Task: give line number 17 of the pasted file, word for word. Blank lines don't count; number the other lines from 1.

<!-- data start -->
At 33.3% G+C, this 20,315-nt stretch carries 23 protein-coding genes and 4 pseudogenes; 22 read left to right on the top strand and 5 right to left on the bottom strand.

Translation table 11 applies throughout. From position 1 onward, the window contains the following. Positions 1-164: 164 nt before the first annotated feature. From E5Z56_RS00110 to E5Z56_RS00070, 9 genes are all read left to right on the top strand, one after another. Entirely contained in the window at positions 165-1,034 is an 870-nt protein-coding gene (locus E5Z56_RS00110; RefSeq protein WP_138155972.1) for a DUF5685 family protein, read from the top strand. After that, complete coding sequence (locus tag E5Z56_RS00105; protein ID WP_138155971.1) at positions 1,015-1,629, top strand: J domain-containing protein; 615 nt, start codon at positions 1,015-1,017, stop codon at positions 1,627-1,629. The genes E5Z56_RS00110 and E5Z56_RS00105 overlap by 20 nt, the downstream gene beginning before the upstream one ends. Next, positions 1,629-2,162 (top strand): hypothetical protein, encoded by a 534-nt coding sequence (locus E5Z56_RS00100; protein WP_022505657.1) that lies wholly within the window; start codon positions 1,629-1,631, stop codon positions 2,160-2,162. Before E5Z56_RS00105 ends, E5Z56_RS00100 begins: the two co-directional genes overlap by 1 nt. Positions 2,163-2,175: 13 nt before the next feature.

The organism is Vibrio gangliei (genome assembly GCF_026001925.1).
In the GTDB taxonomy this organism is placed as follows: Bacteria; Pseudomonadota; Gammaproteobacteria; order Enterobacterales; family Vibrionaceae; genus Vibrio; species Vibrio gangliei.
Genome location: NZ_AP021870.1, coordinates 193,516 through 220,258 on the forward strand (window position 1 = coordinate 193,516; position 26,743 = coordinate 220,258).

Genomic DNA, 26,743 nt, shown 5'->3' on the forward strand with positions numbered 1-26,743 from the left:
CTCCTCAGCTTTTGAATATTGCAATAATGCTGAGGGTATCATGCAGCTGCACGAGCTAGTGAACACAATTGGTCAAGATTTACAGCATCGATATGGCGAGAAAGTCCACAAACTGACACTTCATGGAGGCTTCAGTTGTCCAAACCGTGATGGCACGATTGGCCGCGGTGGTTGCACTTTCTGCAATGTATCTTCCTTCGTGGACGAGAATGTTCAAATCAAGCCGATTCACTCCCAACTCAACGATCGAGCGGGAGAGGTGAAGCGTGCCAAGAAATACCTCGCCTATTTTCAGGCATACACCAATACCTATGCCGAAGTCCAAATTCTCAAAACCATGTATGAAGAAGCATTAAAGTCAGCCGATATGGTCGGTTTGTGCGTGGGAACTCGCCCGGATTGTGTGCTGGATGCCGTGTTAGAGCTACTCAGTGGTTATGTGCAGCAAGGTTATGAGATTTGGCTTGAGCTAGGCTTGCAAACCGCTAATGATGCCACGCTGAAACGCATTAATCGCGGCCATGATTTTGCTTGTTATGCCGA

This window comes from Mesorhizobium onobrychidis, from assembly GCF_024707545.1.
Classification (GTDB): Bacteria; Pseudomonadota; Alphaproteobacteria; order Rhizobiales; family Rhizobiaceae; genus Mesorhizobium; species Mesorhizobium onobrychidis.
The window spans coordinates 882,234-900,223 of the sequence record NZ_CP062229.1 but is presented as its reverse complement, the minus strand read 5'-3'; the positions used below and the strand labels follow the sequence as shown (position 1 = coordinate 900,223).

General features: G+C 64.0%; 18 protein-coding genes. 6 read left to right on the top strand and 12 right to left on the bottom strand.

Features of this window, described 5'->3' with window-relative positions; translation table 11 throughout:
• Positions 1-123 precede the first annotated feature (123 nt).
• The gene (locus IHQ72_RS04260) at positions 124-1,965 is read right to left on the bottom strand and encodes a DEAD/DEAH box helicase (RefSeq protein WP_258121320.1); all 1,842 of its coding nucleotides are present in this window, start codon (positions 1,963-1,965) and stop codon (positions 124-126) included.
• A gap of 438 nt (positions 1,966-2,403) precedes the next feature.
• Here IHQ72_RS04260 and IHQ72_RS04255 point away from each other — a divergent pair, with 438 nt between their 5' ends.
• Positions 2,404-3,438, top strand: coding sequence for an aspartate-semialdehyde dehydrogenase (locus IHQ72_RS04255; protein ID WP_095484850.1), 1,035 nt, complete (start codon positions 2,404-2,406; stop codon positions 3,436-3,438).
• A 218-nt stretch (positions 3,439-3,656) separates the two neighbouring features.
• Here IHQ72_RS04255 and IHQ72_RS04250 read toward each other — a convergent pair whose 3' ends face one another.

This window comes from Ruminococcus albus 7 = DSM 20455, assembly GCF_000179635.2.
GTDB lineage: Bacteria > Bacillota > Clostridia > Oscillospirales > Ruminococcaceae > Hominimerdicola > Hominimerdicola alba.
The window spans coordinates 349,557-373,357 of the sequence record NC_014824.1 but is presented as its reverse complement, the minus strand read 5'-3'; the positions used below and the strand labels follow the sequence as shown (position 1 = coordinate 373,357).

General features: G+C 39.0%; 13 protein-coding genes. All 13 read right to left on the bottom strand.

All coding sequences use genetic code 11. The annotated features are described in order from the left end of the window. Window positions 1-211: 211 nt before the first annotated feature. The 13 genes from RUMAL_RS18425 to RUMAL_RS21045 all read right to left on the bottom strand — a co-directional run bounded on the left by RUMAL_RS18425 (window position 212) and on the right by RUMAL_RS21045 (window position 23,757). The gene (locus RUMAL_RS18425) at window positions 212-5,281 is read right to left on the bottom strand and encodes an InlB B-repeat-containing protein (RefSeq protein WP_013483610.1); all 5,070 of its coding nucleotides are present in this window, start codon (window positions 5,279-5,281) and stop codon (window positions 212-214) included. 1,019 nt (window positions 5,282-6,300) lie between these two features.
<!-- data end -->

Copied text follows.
• Positions 2,404-3,438, top strand: coding sequence for an aspartate-semialdehyde dehydrogenase (locus IHQ72_RS04255; protein ID WP_095484850.1), 1,035 nt, complete (start codon positions 2,404-2,406; stop codon positions 3,436-3,438).